Over to plan ‘B’! This was a longer way out of the valley which meant adding an extra ascent and descent into the mix, but after searching for the start of the trail we decided a very steep barely visible overgrown path was the start and headed upwards… and up wards! It was a hard hike a bike and as we climbed the trail became clearer so we knew we were on the right track. Climbing a further 1000ft the trail leveled out and we could eventually ride before the trail started to descend again. Here the trail was rideable in parts but not all the way, Oh! How we wished we were trekking at this point.

Looking back at plan ‘A’ to the left of the photo, plan ‘B’ on the bottom right and the pass dead center.

On the plus side the views were incredible and the feeling of been in one of the more remote areas of tusheti kept the adrenaline pumping. There were small villages dotted around the valley sides in the distance allowing us to keep our bearings though the trail here kept disappearing back into the landscape and was sometimes completely wiped out by landslides. It was tough going as we navigated the mountain sides eventually descending to a river again, to find our final ascent of the a 1900ft climb. It was getting late in the afternoon now, fatigue and the hard ascents were slowing us down. We knew we had to hit our final pass of the day before sunset and it was looking like a tall order as we struggled to climb the mountain side.

A shepherd’s settlement deep in the valleys of Tusheti.

We kept pushing on until we came to a shepherd’s settlement near the top our climb. By this time, we were exhausted and stopped to rest and take on much needed water from their spring. The shepherds pointed us in the right direction for the pass and insisted on giving us cheese and bread for our onward climb. We set off climbing higher and higher eventually reaching the pass in the dark, the kg block of cheese and stone hard bread long since discarded to lighten our load. We had reached our final descent which had promised to be epic, though now in the darkness it seemed more of an obstacle with the added challenge of not having lights. We hadn’t packed lights as we had under estimated the toughness of the hike a bike which had been much harder than we’d anticipated. Fortunately, it was a mild night with clear skies and we even considered spending the night on the mountain and descending in the morning. We could see the village lights way below us and the sky by this time was impressively adorned with a myriad of stars.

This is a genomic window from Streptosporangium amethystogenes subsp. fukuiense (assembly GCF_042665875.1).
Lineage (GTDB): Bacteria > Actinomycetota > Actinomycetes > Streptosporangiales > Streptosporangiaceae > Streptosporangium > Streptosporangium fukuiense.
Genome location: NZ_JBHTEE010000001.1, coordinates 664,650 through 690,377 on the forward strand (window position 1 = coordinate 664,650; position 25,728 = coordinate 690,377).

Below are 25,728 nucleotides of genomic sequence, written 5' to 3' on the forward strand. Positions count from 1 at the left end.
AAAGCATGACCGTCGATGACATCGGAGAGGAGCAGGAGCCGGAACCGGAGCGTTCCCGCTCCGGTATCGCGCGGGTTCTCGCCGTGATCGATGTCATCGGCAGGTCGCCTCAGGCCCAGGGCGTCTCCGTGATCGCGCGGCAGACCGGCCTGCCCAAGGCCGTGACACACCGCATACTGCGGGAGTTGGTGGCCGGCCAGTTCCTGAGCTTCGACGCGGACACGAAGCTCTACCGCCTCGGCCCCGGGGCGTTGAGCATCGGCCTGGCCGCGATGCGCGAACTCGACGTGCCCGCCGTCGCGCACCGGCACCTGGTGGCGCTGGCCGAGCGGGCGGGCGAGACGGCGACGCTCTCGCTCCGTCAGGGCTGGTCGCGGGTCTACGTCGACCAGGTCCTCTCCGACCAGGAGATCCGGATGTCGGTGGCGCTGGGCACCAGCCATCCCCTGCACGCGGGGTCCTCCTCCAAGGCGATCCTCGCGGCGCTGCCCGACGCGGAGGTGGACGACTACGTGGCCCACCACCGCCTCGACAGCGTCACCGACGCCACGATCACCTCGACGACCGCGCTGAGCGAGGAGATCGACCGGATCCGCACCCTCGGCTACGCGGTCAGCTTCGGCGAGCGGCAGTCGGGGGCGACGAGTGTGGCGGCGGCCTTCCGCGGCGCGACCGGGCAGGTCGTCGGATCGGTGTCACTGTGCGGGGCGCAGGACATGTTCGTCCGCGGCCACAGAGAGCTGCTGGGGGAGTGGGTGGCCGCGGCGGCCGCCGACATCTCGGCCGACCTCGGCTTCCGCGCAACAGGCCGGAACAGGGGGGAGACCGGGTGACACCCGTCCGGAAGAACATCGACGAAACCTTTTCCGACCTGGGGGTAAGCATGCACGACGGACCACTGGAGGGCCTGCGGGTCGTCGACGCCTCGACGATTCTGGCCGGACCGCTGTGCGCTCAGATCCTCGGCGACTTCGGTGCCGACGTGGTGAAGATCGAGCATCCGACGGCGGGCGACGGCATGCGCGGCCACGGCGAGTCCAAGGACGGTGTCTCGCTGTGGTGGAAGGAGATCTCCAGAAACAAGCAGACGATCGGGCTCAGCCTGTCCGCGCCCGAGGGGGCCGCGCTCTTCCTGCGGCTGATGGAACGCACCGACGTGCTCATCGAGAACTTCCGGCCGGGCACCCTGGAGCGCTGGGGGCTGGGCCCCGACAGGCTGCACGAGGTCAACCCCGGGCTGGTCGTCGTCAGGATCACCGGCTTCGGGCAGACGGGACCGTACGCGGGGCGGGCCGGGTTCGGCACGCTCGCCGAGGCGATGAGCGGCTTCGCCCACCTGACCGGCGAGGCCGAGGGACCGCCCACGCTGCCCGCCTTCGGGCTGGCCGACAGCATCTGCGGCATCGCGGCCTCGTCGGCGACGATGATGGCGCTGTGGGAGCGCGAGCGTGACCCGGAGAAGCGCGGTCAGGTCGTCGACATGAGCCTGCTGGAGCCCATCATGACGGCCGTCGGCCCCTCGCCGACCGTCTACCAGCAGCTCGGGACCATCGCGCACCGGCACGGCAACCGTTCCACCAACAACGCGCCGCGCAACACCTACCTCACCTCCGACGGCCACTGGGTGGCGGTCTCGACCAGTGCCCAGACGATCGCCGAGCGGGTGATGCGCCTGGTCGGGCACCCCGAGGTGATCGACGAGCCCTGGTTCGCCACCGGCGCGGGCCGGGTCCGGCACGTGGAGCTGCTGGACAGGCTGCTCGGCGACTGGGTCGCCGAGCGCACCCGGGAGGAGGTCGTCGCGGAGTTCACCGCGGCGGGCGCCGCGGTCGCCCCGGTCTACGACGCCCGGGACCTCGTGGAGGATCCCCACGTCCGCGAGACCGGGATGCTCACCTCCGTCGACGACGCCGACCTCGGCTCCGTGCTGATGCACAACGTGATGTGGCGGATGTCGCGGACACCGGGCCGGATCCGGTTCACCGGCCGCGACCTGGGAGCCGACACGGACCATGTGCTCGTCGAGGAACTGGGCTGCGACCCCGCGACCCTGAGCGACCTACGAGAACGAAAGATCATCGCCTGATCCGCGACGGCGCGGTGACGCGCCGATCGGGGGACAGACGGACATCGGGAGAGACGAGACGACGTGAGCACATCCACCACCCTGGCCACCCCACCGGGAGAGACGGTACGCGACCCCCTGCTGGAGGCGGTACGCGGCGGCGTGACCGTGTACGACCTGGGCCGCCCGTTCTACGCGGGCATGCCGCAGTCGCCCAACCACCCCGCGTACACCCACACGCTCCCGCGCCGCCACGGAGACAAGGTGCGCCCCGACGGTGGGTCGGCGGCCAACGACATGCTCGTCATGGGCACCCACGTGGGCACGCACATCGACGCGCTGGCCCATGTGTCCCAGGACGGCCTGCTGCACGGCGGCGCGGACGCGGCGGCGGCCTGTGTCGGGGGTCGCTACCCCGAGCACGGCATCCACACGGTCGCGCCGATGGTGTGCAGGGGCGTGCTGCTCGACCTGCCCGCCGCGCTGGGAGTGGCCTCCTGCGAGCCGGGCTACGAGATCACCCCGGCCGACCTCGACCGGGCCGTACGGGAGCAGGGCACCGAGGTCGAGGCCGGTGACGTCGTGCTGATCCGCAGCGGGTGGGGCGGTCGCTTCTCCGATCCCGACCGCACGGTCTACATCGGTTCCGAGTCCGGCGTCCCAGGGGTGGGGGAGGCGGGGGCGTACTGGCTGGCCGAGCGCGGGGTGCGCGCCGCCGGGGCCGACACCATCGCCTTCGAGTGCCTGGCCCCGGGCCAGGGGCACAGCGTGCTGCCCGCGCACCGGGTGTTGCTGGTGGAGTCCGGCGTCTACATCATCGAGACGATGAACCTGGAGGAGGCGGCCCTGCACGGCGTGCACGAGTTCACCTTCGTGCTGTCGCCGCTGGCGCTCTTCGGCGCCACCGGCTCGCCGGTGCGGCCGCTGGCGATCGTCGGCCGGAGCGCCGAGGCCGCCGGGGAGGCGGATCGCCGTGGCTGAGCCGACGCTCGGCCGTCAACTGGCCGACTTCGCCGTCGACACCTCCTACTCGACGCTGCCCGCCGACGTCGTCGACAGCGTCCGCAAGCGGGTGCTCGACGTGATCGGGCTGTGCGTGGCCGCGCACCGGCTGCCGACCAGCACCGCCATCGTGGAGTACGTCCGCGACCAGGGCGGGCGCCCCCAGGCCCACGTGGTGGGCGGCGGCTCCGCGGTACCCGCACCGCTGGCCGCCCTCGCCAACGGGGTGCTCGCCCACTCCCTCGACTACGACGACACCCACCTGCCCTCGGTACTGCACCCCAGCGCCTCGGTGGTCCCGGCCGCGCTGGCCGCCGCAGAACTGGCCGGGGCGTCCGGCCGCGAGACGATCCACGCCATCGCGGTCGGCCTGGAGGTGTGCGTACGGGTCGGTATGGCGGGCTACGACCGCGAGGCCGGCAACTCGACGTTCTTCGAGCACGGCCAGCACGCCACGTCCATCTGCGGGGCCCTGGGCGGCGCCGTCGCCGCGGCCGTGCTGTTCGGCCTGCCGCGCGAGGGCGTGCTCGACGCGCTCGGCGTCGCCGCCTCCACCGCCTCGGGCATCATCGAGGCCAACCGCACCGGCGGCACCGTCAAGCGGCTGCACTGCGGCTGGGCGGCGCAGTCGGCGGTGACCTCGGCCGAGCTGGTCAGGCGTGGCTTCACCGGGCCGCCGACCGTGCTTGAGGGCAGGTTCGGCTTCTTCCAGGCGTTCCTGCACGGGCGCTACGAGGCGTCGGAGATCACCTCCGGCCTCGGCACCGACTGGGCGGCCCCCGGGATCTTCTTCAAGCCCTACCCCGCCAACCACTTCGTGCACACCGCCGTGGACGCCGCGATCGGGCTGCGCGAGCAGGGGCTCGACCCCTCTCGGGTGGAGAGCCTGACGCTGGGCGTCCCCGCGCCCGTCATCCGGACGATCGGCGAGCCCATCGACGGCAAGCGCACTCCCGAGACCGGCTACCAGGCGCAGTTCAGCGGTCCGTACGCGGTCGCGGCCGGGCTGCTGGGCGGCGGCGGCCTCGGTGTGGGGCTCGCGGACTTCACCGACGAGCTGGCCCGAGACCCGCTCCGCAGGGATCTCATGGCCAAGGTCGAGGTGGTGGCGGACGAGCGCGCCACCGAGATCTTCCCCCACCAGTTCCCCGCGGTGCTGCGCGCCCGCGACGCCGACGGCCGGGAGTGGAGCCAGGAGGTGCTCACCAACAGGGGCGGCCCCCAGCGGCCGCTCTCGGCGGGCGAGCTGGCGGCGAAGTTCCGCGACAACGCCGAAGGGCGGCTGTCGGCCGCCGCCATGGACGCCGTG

The only other trail users that day.

We headed down along the most obvious trail in the direction of our end point and as can be expected in the mountains the trail disappeared from time to time, it was marked on trees in some parts which made it easier and with a head torch and phone light between us we managed to descend into the village we’d been aiming for late in the night. We were happy to arrive and one or two villages, along with a few aggressive dogs came to greet us. Badly aimed stones (on purpose) saw the dogs off and the villagers drunkenly confirmed the road back to our vehicle pick up point.

Following the trail into Tusheti.

The following morning, we packed and headed back to the Abano pass and out of tusheti with a pocket full of lessons learned, some superb single track descents to remember, sore legs and a perfect “TWO DAY TREKKING” route in the bag.

By the end of the day we had covered 26 miles, climbed 7200ft, burnt over 3000 calories and descended 9200ft.